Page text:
Two peoples withdrew money from a bank with identical seals. Guess what? They both lost $4000 or so. In the court sentence for this case, the guy will be reimbursed in full, because the seal of the copy hanko was different. The edge was thicker. As a proffessional, the bank should have found the difference when they saw the paper. The women will not get any money, because in her case the copy seal looked very close and it was hard to tell the difference...Link
Reader comment: Joi Ito says: "I was on a government study group of the National Police Agency in Japan and we were discussing digital signatures. One police forensics guy said that with Hanko, they traced the hanko inks used in different banks for verifying where the hanko was used and they were worried, at the time, that they wouldn't be able to use this technique with digital signatures. Also, there have been some very good hanko copying technologies demonstrated on TV.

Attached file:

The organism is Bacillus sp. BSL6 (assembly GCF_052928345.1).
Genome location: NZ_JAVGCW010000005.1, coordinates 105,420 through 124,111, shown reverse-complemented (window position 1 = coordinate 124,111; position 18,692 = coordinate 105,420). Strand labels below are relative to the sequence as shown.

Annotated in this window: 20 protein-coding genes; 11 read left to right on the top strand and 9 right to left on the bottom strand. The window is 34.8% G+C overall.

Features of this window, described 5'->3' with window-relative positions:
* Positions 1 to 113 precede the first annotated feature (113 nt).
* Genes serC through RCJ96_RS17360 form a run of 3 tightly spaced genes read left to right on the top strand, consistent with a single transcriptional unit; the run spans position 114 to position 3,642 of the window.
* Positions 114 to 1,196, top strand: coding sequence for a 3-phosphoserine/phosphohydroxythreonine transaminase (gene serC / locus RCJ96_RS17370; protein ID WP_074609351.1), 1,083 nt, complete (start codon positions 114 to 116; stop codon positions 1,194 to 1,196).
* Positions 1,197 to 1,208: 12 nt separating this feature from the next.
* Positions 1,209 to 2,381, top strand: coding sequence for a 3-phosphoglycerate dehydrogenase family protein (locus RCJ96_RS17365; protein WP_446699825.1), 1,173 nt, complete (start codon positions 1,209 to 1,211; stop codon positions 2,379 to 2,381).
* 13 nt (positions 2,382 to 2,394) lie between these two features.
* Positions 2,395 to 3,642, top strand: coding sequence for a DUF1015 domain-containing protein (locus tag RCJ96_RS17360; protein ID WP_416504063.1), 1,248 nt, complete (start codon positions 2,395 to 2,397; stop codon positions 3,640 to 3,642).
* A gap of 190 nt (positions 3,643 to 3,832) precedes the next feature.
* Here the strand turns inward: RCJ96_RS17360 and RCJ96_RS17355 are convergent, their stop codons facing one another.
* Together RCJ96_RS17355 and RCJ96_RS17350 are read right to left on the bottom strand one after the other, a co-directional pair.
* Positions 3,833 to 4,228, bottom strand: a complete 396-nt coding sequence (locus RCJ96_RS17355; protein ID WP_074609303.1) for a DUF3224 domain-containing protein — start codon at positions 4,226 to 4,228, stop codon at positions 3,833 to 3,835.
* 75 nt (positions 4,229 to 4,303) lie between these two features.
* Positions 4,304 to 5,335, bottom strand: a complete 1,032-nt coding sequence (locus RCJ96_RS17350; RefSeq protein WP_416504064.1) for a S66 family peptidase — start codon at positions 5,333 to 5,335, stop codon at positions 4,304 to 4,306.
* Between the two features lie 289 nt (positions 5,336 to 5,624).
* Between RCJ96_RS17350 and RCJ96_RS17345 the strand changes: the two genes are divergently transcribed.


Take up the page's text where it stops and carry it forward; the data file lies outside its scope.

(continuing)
"One more thing, in Japan, you have 'jitsuin' and 'sanmonban.' Jitsuin is the hanko that you register with the government. Anything stamped with that is legally binding whether you stamped it yourself or not. With a sanmonban, which is not registered with the government, unless you stamped it yourself or allowed someone to stamp with with intent, legally, I think you can get out of being responsible."
Mark Frauenfelder is the founder of Boing Boing and the editor-in-chief of MAKE and Cool Tools. Twitter: @frauenfelder. Come and hear Mark speak at the ALA conference in Chicago on July 1.